By Kim Robson:
The thyroid gland is located in the base of the neck, just below the Adam’s apple and above the collarbones. Small and butterfly-shaped, the thyroid gland plays an important role in the body, influencing the function of the heart, brain, liver, kidneys and skin. Thyroid hormones affect metabolism, body temperature, heart rate, energy levels and mood.
Believe it or not, thyroid disease is more common than diabetes or heart disease, affecting approximately 30 million Americans — with more than half undiagnosed. Women are five times more likely than men to suffer from hypothyroidism (when the thyroid doesn’t produce enough hormone). Aging is just one risk factor for hypothyroidism. Untreated, thyroid disease can lead to elevated cholesterol levels, heart disease, infertility and osteoporosis. Research shows a strong genetic link between thyroid disease and other autoimmune diseases such as diabetes, arthritis and anemia.
The thyroid is like a car engine that sets the pace at which the body operates. The engine produces the required amount of energy for a car to move at a certain speed. In the same way, the thyroid gland manufactures enough thyroid hormone to prompt cells to perform functions at a certain rate.
Just as a car can’t produce energy without gas, the thyroid needs fuel to produce thyroid hormone. This fuel is iodine, which comes from your diet and is found in seafood, bread, milk and iodized table salt. Sea vegetables are an excellent source of iodine, too. The thyroid extracts this important element from the bloodstream and uses it to make two kinds of thyroid hormone.
Disease, damage to the thyroid, or certain medicines can cause the thyroid not to produce enough hormone. This condition, known as hypothyroidism (underactive thyroid) slows down the body’s functions. As your body slows down, you may feel cold, tired and even depressed. You may gain weight even if you’re eating less.
The thyroid can also produce too much hormone, sending the system into overdrive, a condition known as hyperthyroidism (overactive thyroid). These two conditions usually are symptoms of an underlying thyroid disease.
If you’re not getting enough iodine, your thyroid can’t make enough thyroid hormone. But it will try anyway, working harder and harder, leading to enlargement of the gland and a protrusion or large swelling in the neck, known as a goiter. Goiters used to be common but are much less so in developed countries because of iodine-fortified foods.
Sometimes, when antibodies mistake the thyroid for a foreign invader, the thyroid is attacked by the body’s own immune system. Over time, the defenseless thyroid, inflamed and scarred, surrenders and fails. Ailments like Hashimoto’s thyroiditis result from this kind of abnormal immune response, aka autoimmune disease.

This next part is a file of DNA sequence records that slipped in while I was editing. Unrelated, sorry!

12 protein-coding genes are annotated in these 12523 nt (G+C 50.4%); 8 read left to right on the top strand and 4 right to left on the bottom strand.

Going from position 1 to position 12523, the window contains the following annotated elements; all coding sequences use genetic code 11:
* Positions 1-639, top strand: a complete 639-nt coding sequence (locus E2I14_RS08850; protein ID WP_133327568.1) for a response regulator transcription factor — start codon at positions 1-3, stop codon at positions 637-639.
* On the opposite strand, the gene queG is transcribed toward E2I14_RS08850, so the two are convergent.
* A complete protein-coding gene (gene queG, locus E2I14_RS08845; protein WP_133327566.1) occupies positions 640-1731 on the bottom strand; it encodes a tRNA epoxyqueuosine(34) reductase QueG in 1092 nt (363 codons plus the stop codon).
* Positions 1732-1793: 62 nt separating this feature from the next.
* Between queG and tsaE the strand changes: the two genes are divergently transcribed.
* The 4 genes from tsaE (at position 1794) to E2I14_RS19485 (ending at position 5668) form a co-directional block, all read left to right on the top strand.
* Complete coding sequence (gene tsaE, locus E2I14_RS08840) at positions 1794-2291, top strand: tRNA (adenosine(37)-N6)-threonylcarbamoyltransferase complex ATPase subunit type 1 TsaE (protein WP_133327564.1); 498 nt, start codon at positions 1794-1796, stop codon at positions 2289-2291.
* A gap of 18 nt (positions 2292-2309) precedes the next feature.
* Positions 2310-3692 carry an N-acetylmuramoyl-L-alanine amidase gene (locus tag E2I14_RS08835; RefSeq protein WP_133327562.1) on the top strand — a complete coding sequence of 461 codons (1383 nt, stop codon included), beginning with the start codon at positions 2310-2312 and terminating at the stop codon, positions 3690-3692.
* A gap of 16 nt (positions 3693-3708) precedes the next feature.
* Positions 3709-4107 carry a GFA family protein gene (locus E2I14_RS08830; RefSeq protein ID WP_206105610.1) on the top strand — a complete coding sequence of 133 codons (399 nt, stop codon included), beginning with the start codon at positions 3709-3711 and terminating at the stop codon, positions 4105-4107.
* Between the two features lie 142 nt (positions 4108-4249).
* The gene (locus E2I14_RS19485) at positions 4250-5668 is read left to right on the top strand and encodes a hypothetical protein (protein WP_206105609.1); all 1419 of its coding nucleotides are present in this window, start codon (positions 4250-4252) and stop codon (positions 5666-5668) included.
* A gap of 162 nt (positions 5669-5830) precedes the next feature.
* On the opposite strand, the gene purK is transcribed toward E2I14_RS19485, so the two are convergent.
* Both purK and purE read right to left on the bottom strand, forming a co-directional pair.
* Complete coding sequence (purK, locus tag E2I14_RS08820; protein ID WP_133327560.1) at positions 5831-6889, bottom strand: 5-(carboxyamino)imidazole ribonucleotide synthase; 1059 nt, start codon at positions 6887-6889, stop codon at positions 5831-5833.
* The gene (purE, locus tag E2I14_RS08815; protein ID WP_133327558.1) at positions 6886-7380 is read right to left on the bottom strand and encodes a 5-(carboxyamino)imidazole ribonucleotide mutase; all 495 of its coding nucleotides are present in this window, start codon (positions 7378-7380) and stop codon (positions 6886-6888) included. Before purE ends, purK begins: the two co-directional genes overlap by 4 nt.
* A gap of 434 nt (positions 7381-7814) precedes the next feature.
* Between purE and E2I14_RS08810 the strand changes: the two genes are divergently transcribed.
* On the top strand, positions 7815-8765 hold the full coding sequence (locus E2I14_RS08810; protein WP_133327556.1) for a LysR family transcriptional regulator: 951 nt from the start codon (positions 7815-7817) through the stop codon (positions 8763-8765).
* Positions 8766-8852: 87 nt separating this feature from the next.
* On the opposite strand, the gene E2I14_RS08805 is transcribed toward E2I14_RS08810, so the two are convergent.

Sometimes the thyroid keeps churning out more and more thyroid hormone even when the body has had enough, pushing the metabolism into overdrive and speeding up the body’s processes. This is hyperthyroidism. Symptoms can include a racing pulse, an irritable and overheated feeling, and sleep trouble. You may lose weight in spite of a good appetite, and experience anxiety and nervousness. As with hypothyroidism, you may develop a goiter. In this case, the thyroid enlarges because it’s working so hard overproducing thyroid hormone.
Another cause of a revved up thyroid is Graves’ disease, an autoimmune disease that is the most common cause of hyperthyroidism in the United States. As with Hashimoto’s thyroiditis, antibodies attack the thyroid, but in this case they stimulate the thyroid to overproduce thyroid hormone. In addition to symptoms of hyperthyroidism, some people with Graves’ disease develop thyroid eye disease, characterized by swollen, bulging, red eyes; wide-open eyelids; and double vision.
It’s important to recognize the symptoms and risk factors of thyroid disease. Since many symptoms may be hidden or may mimic other diseases and conditions, it’s best to ask your doctor for a thyroid-stimulating hormone (TSH) test, a simple blood test to measure the thyroid gland’s condition. Because thyroid disease often runs in families, examinations of your family members and a review of their medical histories may reveal other individuals with thyroid problems.
Coming up soon in January we will have Thyroid Awareness Month, a perfect reminder to perform a self “Neck Check.” It’s simple and easy to do:
- Fill a glass of water.
- Hold a mirror in your hand, focusing it on the lower front area of your neck, above the collarbones and below the voice box (larynx). This is where your thyroid gland is located.
- While focusing on this area in the mirror, tip your head back.
- Take a drink of water and swallow.
- As you swallow, look at your neck. Check for any bulges or protrusions in this area when you swallow. You may want to repeat this process several times.
If you do see any bulges or protrusions in this area, see your physician. You may have an enlarged thyroid gland or a thyroid nodule that should be checked to determine whether further evaluation is needed.